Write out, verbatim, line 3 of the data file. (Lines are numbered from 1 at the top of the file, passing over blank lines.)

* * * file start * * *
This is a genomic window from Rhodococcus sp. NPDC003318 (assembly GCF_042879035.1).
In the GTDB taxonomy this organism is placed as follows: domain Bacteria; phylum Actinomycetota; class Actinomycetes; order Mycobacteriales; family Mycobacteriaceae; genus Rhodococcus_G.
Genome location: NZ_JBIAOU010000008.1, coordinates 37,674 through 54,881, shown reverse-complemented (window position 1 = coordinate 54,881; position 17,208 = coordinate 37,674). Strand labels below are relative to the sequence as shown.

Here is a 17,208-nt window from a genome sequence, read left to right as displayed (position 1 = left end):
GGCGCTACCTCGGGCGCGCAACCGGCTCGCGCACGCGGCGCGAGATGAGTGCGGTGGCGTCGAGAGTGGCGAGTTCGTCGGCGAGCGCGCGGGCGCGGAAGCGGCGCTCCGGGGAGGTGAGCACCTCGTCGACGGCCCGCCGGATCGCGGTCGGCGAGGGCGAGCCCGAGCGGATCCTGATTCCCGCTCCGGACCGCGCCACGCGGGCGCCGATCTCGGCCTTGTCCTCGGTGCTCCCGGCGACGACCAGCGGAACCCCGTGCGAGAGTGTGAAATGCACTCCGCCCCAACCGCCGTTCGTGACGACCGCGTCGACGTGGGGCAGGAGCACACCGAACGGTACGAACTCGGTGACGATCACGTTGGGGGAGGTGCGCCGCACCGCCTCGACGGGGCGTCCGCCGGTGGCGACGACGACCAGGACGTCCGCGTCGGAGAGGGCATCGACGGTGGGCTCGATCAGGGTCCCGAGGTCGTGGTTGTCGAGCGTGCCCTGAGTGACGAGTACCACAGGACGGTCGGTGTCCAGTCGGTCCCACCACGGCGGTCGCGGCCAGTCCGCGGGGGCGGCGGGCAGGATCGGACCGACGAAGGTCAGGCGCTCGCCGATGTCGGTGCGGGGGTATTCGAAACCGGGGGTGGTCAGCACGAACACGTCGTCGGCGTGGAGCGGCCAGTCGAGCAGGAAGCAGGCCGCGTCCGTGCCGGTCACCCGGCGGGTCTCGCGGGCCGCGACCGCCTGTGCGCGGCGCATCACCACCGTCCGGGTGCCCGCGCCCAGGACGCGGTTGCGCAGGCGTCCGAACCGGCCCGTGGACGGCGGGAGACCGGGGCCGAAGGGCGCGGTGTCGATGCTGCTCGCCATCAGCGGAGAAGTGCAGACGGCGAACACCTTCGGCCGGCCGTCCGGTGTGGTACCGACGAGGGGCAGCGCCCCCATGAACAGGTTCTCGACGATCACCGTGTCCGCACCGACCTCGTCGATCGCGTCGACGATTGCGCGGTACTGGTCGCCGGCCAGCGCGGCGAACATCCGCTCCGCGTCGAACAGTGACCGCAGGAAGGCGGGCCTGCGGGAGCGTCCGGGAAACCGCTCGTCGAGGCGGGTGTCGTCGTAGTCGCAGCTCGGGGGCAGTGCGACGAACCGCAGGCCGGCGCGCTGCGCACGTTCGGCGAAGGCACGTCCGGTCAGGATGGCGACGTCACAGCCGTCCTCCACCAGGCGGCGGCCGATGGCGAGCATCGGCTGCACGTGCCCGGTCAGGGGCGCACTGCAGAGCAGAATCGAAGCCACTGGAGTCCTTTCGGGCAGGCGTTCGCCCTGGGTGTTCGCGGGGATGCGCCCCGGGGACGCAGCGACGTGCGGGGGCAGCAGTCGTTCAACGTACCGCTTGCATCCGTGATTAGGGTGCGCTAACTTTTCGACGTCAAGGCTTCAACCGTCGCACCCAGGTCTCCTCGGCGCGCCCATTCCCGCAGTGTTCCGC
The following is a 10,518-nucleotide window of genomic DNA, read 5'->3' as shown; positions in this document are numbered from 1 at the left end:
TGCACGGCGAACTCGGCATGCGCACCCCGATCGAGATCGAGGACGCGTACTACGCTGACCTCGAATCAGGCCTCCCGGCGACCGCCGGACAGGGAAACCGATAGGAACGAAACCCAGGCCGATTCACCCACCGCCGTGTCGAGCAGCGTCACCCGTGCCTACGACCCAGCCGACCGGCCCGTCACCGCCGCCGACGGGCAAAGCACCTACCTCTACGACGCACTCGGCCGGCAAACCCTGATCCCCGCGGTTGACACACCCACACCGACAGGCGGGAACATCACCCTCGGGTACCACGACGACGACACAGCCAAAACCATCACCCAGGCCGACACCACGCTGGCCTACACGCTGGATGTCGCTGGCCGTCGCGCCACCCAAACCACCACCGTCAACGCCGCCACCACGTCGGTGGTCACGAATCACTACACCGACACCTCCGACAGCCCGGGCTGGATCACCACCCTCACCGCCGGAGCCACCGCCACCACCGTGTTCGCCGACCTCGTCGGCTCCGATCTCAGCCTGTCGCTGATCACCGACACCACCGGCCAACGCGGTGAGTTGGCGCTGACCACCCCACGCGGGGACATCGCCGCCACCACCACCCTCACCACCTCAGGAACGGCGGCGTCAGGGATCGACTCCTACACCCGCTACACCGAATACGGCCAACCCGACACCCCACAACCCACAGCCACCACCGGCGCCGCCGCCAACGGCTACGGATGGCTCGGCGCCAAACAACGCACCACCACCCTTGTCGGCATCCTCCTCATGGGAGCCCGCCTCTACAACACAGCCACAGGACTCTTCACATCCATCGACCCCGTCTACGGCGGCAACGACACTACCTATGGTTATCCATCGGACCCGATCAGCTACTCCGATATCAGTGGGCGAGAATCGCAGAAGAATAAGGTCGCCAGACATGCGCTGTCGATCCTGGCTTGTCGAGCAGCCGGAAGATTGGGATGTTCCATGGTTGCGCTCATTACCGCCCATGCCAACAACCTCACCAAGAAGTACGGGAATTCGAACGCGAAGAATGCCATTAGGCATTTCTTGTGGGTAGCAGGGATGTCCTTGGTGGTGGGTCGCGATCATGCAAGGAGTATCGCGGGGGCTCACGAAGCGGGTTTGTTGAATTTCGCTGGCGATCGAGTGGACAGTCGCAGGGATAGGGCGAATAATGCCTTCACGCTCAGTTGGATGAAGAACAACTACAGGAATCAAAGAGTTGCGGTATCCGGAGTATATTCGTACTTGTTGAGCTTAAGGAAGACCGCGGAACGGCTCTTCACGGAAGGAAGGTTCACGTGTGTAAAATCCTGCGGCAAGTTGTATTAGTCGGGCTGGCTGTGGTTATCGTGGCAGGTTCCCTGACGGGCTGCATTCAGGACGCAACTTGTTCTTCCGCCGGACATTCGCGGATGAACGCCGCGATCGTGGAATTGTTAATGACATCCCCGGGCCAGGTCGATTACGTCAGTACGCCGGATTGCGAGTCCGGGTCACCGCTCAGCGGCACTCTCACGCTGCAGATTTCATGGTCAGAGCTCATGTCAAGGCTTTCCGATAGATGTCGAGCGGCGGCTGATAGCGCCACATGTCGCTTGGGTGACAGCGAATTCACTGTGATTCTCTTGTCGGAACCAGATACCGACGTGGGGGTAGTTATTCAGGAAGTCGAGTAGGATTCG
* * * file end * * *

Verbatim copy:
Genome location: NZ_JBIAOU010000008.1, coordinates 37,674 through 54,881, shown reverse-complemented (window position 1 = coordinate 54,881; position 17,208 = coordinate 37,674). Strand labels below are relative to the sequence as shown.